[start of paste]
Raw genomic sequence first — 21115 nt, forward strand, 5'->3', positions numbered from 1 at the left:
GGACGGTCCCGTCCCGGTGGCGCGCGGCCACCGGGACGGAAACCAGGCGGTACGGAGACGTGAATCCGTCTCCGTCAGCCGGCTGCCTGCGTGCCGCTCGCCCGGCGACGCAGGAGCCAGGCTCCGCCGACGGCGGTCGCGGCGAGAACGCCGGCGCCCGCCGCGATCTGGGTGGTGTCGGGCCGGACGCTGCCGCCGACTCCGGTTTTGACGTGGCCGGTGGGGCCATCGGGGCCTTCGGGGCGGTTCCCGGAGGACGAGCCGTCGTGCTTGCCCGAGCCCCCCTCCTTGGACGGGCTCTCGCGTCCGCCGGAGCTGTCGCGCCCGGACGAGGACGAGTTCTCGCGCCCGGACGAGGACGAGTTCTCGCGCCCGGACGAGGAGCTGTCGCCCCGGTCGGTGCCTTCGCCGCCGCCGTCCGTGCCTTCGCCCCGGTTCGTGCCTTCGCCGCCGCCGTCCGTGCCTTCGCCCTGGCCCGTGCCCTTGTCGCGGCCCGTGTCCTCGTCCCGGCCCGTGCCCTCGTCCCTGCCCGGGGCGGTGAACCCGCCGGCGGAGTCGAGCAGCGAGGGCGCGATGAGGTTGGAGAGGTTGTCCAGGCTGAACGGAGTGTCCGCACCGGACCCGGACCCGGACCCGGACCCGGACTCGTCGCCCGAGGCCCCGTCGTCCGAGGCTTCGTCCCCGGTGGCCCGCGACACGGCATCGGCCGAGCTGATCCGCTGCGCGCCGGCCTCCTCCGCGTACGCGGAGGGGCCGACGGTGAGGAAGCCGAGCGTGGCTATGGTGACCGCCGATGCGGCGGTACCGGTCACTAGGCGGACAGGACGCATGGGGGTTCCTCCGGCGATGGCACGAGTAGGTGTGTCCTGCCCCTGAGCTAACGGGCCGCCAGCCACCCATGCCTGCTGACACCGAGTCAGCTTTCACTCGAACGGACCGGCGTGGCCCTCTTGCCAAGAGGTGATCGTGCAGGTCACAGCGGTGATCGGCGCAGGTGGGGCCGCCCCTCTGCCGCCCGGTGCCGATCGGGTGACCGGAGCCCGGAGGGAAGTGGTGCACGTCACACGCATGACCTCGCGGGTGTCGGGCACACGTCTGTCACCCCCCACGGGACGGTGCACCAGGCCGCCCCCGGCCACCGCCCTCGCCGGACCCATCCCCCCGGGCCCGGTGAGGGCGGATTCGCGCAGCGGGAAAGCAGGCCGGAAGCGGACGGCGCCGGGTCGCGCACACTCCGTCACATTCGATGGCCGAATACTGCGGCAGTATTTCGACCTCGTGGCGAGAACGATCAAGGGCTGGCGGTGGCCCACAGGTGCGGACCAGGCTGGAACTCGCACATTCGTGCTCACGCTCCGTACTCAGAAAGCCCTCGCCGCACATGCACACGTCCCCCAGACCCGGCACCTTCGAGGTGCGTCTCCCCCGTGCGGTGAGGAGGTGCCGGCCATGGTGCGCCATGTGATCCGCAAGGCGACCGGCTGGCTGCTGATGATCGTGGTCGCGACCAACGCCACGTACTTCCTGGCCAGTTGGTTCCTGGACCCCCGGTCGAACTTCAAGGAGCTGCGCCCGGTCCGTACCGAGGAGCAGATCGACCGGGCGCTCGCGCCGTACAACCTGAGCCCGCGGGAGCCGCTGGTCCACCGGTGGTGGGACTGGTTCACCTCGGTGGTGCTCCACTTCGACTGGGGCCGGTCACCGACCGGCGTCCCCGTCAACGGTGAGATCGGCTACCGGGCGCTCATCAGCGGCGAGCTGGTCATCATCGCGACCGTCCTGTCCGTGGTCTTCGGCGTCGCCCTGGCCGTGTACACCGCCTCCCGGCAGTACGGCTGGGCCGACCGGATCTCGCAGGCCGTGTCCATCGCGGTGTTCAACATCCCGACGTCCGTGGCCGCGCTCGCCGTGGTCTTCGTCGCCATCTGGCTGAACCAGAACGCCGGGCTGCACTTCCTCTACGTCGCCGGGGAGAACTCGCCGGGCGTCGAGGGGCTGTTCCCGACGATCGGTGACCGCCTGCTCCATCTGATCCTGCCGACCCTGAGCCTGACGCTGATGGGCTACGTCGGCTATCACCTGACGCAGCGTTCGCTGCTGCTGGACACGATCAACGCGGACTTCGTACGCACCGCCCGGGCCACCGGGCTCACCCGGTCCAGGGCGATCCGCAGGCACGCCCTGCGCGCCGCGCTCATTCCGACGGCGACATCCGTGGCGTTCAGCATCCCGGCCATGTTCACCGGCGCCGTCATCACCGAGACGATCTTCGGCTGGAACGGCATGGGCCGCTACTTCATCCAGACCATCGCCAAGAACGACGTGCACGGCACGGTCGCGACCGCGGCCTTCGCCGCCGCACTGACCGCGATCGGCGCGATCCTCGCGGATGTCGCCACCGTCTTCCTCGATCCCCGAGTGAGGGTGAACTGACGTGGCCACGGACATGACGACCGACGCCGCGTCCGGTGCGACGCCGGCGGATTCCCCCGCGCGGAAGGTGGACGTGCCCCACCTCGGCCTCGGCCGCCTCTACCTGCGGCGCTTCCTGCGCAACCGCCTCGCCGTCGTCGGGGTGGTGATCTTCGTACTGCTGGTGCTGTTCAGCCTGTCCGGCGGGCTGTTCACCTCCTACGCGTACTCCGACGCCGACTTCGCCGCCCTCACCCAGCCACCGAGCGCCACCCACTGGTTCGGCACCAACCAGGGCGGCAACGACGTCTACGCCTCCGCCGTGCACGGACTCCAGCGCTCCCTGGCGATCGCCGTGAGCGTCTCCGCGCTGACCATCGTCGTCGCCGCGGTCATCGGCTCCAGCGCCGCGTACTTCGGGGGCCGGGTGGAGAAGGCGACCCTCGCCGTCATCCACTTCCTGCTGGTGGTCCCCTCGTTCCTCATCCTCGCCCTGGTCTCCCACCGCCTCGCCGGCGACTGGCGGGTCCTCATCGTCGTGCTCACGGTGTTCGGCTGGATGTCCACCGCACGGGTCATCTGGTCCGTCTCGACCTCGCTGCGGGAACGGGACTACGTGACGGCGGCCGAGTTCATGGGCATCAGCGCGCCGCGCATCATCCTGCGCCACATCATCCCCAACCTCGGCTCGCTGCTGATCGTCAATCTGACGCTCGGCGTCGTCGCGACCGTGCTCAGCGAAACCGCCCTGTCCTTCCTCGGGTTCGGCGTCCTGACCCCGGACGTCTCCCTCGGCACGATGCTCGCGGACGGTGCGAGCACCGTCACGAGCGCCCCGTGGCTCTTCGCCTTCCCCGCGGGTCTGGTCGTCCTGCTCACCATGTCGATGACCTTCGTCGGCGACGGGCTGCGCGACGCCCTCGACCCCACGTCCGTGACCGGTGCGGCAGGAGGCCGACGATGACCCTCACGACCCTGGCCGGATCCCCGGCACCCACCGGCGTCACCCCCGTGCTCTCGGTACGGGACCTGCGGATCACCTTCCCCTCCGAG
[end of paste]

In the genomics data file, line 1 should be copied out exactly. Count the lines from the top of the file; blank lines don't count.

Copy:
Raw genomic sequence first — 21115 nt, forward strand, 5'->3', positions numbered from 1 at the left: